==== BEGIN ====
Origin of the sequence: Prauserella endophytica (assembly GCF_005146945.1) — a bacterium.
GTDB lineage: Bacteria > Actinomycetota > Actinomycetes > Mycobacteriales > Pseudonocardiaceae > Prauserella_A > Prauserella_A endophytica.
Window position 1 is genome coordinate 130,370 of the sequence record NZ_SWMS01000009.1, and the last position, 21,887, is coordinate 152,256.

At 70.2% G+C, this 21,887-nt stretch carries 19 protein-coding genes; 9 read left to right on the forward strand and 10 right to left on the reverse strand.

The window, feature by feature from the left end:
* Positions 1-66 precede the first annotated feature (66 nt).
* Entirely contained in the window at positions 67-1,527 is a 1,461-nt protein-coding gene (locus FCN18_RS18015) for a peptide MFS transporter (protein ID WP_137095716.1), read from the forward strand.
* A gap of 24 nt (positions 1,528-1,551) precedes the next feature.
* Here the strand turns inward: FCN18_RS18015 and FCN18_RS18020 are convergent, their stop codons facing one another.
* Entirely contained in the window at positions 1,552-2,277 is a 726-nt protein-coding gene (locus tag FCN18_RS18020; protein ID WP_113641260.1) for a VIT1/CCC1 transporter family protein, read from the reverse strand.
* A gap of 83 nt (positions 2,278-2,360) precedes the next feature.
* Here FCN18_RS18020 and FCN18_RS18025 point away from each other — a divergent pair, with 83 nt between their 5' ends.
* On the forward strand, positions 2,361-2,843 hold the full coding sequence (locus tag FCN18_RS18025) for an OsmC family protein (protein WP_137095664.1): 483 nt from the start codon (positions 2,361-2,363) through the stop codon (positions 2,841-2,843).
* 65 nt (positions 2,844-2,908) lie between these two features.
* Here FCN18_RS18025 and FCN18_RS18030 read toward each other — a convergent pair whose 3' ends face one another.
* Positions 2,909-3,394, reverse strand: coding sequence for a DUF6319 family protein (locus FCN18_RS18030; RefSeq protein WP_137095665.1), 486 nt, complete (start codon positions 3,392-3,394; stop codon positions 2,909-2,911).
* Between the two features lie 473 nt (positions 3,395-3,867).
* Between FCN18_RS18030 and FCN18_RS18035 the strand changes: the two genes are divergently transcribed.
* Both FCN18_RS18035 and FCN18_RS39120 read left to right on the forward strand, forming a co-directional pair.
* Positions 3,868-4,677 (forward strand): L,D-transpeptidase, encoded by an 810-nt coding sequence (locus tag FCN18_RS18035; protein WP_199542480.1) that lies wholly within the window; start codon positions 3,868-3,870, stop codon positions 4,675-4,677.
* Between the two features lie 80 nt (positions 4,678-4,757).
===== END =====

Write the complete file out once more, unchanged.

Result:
Origin of the sequence: Prauserella endophytica (assembly GCF_005146945.1) — a bacterium.
GTDB lineage: Bacteria > Actinomycetota > Actinomycetes > Mycobacteriales > Pseudonocardiaceae > Prauserella_A > Prauserella_A endophytica.
Window position 1 is genome coordinate 130,370 of the sequence record NZ_SWMS01000009.1, and the last position, 21,887, is coordinate 152,256.

At 70.2% G+C, this 21,887-nt stretch carries 19 protein-coding genes; 9 read left to right on the forward strand and 10 right to left on the reverse strand.

The window, feature by feature from the left end:
* Positions 1-66 precede the first annotated feature (66 nt).
* Entirely contained in the window at positions 67-1,527 is a 1,461-nt protein-coding gene (locus FCN18_RS18015) for a peptide MFS transporter (protein ID WP_137095716.1), read from the forward strand.
* A gap of 24 nt (positions 1,528-1,551) precedes the next feature.
* Here the strand turns inward: FCN18_RS18015 and FCN18_RS18020 are convergent, their stop codons facing one another.
* Entirely contained in the window at positions 1,552-2,277 is a 726-nt protein-coding gene (locus tag FCN18_RS18020; protein ID WP_113641260.1) for a VIT1/CCC1 transporter family protein, read from the reverse strand.
* A gap of 83 nt (positions 2,278-2,360) precedes the next feature.
* Here FCN18_RS18020 and FCN18_RS18025 point away from each other — a divergent pair, with 83 nt between their 5' ends.
* On the forward strand, positions 2,361-2,843 hold the full coding sequence (locus tag FCN18_RS18025) for an OsmC family protein (protein WP_137095664.1): 483 nt from the start codon (positions 2,361-2,363) through the stop codon (positions 2,841-2,843).
* 65 nt (positions 2,844-2,908) lie between these two features.
* Here FCN18_RS18025 and FCN18_RS18030 read toward each other — a convergent pair whose 3' ends face one another.
* Positions 2,909-3,394, reverse strand: coding sequence for a DUF6319 family protein (locus FCN18_RS18030; RefSeq protein WP_137095665.1), 486 nt, complete (start codon positions 3,392-3,394; stop codon positions 2,909-2,911).
* Between the two features lie 473 nt (positions 3,395-3,867).
* Between FCN18_RS18030 and FCN18_RS18035 the strand changes: the two genes are divergently transcribed.
* Both FCN18_RS18035 and FCN18_RS39120 read left to right on the forward strand, forming a co-directional pair.
* Positions 3,868-4,677 (forward strand): L,D-transpeptidase, encoded by an 810-nt coding sequence (locus tag FCN18_RS18035; protein WP_199542480.1) that lies wholly within the window; start codon positions 3,868-3,870, stop codon positions 4,675-4,677.
* Between the two features lie 80 nt (positions 4,678-4,757).